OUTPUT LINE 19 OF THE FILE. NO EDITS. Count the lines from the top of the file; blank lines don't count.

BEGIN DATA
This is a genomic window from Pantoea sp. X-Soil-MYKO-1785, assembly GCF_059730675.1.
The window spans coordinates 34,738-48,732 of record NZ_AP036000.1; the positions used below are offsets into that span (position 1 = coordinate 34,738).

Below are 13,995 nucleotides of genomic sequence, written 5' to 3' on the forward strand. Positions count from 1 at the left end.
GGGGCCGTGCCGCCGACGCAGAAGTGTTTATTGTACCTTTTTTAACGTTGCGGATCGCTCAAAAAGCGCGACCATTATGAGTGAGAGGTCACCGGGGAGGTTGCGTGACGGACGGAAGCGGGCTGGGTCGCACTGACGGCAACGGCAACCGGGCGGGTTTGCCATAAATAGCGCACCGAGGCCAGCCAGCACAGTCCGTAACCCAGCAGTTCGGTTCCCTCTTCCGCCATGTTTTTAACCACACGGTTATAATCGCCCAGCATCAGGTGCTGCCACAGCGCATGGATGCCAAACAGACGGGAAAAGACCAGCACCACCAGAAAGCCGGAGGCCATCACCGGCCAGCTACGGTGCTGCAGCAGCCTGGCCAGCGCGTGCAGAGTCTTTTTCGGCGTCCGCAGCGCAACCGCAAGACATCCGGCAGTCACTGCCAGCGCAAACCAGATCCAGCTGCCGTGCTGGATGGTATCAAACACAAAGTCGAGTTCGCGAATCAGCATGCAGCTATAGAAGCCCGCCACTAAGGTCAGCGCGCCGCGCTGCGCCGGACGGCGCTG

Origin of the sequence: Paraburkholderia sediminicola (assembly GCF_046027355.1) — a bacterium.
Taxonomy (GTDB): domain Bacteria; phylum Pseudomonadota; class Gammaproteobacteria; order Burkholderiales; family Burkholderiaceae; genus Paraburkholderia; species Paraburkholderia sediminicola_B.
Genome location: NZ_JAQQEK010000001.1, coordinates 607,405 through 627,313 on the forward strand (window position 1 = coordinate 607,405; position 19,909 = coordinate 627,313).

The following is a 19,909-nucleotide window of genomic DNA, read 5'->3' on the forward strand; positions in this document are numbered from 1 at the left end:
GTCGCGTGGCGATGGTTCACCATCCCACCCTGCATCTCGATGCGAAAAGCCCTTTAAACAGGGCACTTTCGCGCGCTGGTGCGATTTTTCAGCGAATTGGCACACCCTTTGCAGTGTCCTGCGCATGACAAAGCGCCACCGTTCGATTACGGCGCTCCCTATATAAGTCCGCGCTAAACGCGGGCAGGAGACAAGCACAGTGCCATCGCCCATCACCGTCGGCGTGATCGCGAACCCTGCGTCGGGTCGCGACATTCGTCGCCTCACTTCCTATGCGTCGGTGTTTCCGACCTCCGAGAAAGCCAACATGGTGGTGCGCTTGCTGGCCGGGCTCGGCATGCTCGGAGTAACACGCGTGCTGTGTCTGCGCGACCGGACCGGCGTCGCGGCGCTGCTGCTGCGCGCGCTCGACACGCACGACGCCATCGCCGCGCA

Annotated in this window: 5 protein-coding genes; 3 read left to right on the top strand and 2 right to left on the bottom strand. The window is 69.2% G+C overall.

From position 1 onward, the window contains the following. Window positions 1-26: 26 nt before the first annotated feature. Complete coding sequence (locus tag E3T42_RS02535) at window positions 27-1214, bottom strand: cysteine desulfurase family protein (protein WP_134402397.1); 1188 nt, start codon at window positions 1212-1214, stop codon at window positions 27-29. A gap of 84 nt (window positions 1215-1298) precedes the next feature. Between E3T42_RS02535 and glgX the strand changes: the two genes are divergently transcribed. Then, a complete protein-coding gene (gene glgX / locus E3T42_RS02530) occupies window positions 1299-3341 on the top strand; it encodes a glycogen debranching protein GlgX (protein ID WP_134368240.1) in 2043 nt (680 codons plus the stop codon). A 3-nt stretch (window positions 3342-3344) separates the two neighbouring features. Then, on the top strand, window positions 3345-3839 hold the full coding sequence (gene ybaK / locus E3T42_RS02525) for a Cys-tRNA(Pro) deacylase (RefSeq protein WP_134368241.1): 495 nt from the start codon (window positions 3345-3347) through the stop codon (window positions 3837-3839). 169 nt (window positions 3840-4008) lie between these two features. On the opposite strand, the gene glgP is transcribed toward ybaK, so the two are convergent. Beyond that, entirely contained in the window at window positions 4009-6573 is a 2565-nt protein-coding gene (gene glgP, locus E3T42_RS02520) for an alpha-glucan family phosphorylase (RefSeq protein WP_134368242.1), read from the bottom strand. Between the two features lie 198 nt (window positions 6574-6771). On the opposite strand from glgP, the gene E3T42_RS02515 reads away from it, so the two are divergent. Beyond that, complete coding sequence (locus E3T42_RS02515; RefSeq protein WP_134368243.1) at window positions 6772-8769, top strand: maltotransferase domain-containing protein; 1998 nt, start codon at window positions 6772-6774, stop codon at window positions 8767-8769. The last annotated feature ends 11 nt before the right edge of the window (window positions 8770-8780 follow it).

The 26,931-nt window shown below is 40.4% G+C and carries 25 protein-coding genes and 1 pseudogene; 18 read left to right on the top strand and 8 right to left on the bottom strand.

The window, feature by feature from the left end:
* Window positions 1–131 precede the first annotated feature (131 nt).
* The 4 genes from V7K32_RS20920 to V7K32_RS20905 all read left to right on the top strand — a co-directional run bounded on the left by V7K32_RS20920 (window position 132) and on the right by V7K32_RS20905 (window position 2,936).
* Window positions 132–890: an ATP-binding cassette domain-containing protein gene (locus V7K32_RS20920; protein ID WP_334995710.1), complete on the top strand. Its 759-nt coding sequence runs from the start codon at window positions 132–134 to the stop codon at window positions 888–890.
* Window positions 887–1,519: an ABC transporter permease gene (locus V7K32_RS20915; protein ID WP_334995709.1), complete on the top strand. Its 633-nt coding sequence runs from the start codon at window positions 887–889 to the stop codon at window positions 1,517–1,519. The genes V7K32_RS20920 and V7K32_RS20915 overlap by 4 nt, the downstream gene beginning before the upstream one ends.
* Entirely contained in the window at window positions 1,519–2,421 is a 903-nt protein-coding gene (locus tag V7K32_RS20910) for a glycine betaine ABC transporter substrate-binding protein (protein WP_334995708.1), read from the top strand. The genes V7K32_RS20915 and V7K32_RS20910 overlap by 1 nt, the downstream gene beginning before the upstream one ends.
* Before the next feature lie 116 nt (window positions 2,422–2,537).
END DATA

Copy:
* Before the next feature lie 116 nt (window positions 2,422–2,537).